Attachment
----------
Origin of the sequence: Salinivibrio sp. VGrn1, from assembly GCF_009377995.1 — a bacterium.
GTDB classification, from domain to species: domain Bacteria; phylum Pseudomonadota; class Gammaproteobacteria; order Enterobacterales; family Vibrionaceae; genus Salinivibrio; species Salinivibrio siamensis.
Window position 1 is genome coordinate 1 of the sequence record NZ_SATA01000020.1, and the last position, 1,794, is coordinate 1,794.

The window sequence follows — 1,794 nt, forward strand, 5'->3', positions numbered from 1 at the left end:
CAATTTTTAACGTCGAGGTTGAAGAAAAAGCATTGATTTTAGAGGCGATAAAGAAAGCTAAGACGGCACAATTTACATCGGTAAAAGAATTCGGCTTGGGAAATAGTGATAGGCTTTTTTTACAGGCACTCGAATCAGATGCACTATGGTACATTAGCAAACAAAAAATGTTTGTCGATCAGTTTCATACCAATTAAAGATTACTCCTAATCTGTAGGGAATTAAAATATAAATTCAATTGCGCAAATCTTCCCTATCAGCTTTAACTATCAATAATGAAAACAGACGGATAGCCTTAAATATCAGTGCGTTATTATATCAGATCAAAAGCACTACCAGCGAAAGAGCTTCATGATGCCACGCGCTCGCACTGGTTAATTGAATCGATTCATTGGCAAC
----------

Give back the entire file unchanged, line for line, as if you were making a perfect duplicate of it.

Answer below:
Origin of the sequence: Salinivibrio sp. VGrn1, from assembly GCF_009377995.1 — a bacterium.
GTDB classification, from domain to species: domain Bacteria; phylum Pseudomonadota; class Gammaproteobacteria; order Enterobacterales; family Vibrionaceae; genus Salinivibrio; species Salinivibrio siamensis.
Window position 1 is genome coordinate 1 of the sequence record NZ_SATA01000020.1, and the last position, 1,794, is coordinate 1,794.

The window sequence follows — 1,794 nt, forward strand, 5'->3', positions numbered from 1 at the left end:
CAATTTTTAACGTCGAGGTTGAAGAAAAAGCATTGATTTTAGAGGCGATAAAGAAAGCTAAGACGGCACAATTTACATCGGTAAAAGAATTCGGCTTGGGAAATAGTGATAGGCTTTTTTTACAGGCACTCGAATCAGATGCACTATGGTACATTAGCAAACAAAAAATGTTTGTCGATCAGTTTCATACCAATTAAAGATTACTCCTAATCTGTAGGGAATTAAAATATAAATTCAATTGCGCAAATCTTCCCTATCAGCTTTAACTATCAATAATGAAAACAGACGGATAGCCTTAAATATCAGTGCGTTATTATATCAGATCAAAAGCACTACCAGCGAAAGAGCTTCATGATGCCACGCGCTCGCACTGGTTAATTGAATCGATTCATTGGCAAC